Number9Wagons Ho!

European SettlersPeople have always relied on the limited natural water resources in the Southwest. Availability of water determined the location of habitation.

By the mid-1800s, European settlers began moving into the area for cattle and sheep ranching, farming and logging. People today are still drawn to this area’s cool temperatures, natural resources and diversity.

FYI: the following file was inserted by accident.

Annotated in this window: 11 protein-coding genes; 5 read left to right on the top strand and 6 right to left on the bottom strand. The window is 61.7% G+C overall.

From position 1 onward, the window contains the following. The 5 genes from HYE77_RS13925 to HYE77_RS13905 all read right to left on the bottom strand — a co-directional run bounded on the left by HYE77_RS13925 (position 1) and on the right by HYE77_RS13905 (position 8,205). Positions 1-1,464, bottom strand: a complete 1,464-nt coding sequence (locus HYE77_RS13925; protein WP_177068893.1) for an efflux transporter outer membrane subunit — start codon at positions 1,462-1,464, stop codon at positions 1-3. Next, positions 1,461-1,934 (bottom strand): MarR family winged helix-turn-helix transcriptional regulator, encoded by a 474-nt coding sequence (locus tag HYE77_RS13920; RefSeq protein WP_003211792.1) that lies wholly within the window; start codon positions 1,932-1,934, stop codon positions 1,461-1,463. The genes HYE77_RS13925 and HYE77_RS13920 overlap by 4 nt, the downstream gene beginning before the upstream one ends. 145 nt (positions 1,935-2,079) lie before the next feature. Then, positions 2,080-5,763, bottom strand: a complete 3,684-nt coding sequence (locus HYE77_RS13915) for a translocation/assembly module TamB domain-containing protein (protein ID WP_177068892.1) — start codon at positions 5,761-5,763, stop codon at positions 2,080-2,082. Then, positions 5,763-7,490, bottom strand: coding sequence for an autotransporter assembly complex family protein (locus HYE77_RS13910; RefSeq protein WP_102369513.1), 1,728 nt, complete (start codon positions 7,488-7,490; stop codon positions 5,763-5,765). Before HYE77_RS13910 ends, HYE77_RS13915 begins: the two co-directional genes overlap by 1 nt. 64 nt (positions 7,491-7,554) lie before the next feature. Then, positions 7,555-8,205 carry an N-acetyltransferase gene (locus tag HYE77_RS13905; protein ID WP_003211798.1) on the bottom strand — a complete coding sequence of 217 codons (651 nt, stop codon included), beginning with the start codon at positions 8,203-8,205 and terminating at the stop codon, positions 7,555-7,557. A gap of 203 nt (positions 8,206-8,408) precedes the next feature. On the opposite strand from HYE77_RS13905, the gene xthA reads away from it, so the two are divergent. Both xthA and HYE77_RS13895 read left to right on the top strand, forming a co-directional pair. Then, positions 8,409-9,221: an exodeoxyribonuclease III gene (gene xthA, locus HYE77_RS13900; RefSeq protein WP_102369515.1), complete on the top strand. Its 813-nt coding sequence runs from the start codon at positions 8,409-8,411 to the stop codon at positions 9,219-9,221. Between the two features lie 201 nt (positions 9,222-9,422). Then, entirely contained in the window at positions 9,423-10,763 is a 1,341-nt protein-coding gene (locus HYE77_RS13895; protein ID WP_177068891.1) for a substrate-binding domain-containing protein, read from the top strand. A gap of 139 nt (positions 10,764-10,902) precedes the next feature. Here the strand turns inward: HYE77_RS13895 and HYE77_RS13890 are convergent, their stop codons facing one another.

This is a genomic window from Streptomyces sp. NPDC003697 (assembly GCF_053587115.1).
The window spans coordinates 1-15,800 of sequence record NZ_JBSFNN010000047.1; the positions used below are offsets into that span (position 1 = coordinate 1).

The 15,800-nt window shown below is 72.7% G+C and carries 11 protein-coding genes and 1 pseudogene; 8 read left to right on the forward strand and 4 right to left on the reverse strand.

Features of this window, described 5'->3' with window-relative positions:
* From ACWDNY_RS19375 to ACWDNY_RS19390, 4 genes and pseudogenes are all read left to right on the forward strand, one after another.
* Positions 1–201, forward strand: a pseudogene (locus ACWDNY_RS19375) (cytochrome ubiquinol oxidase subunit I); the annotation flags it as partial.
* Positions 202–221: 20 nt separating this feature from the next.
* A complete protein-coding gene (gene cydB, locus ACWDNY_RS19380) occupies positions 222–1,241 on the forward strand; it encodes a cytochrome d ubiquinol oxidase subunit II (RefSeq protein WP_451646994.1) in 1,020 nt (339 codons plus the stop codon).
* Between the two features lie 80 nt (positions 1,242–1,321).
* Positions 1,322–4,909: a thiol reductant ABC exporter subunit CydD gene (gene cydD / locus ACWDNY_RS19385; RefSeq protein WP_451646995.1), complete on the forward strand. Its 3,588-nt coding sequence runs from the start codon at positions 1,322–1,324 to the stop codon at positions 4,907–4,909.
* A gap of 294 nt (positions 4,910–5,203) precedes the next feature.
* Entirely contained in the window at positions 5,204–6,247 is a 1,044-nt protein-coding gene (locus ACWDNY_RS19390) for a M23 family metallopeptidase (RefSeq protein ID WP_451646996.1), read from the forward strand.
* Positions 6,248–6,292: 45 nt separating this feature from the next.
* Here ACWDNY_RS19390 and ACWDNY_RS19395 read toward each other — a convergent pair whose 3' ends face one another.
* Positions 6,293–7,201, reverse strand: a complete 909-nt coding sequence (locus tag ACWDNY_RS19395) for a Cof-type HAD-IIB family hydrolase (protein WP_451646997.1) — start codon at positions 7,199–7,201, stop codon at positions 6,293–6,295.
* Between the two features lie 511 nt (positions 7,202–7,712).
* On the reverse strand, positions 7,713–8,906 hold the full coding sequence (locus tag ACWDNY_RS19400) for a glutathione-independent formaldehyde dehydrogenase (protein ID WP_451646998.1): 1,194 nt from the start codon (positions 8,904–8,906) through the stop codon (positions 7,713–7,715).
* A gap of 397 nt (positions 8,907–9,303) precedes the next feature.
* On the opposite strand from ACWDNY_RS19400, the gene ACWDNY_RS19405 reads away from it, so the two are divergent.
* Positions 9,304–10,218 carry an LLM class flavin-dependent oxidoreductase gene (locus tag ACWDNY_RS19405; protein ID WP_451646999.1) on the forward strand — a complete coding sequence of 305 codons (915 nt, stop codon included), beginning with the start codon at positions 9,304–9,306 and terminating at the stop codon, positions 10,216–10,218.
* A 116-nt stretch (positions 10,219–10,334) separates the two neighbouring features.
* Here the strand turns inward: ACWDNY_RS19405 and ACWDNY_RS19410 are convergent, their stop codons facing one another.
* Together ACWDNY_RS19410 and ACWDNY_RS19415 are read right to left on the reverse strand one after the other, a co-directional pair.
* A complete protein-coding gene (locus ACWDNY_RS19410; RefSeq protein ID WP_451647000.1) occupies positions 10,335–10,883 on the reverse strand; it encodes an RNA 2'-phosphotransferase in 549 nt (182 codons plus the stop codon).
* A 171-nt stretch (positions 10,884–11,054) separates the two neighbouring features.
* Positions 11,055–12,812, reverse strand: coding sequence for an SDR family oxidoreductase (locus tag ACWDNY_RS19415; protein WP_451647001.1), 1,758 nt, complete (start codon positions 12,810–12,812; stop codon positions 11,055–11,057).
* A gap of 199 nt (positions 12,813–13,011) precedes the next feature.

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Big Springs is located on Woodland Road, ½ mile south of White Mountain Blvd. (State Route 260), adjacent to the White Mountain Wildlife & Nature Center. Many improvements have been made at Big Springs to facilitate environmental education and public use. Many such improvements were funded by the Arizona Game and Fish Heritage Fund, established by voter initiative in 1990, with funding from the Arizona lottery. The latest improvements and brochure printing were funded by a Secure Rural Schools Act grant from the U. S. Forest Service to the White Mountain Nature Center. Big Springs is managed under a unique partnership. Land ownership is national forest, with a special use permit for an outdoor classroom issued to the Blue Ridge Unified School District. These partners cooperate in its management and enhancement:

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